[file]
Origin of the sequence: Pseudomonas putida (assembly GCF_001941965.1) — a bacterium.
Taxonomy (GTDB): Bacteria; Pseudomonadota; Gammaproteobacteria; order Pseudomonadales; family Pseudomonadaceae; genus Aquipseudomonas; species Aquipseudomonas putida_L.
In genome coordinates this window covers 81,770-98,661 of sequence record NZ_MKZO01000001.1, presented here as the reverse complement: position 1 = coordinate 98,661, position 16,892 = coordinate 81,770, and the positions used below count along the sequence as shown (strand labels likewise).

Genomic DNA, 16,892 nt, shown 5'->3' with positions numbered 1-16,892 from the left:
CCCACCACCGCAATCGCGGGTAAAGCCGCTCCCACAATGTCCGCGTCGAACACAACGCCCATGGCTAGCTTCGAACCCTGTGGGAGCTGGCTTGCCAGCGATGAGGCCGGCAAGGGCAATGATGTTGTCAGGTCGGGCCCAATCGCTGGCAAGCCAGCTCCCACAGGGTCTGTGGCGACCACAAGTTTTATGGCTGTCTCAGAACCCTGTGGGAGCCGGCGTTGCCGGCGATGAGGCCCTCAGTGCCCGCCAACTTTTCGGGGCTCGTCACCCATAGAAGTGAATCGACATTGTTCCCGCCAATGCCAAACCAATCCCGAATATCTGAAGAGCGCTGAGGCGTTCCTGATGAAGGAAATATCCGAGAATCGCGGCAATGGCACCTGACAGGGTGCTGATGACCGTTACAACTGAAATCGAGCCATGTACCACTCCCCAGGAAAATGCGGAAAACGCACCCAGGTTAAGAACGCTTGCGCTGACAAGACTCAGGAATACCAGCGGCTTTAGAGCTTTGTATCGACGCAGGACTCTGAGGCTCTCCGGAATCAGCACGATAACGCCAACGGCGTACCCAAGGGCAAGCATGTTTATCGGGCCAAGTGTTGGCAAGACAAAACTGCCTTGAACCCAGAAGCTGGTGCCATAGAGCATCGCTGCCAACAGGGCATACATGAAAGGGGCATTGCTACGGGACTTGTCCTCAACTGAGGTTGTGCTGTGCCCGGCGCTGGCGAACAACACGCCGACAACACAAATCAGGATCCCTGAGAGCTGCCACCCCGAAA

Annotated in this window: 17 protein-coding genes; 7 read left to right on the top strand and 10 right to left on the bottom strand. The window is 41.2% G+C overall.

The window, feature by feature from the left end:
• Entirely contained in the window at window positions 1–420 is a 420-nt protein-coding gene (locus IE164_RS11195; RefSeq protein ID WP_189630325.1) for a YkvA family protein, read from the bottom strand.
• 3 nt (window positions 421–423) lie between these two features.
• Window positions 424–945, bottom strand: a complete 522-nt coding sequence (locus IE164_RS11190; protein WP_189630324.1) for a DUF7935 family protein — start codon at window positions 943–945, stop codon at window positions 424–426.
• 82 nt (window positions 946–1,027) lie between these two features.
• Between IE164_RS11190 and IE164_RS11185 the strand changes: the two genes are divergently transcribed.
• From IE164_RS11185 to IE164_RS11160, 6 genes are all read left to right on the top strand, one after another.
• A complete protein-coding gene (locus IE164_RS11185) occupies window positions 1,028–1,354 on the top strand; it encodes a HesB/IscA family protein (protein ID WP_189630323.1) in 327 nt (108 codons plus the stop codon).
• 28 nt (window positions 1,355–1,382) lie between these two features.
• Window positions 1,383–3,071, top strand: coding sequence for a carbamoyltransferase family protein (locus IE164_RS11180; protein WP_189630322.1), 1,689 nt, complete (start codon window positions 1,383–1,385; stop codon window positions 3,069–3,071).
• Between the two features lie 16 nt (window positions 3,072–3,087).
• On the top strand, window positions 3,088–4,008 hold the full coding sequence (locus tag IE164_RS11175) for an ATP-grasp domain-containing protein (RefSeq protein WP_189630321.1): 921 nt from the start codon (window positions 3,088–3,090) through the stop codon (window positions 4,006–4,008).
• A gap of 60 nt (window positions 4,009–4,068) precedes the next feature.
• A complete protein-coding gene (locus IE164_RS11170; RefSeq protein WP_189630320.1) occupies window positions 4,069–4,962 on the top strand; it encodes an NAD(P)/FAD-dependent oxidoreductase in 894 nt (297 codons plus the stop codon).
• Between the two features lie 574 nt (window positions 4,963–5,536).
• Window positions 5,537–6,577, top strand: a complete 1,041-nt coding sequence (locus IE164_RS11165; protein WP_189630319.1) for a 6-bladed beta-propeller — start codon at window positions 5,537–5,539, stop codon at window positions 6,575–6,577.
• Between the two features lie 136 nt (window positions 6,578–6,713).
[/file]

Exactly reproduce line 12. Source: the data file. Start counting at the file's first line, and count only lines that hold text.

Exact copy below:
• Between IE164_RS11190 and IE164_RS11185 the strand changes: the two genes are divergently transcribed.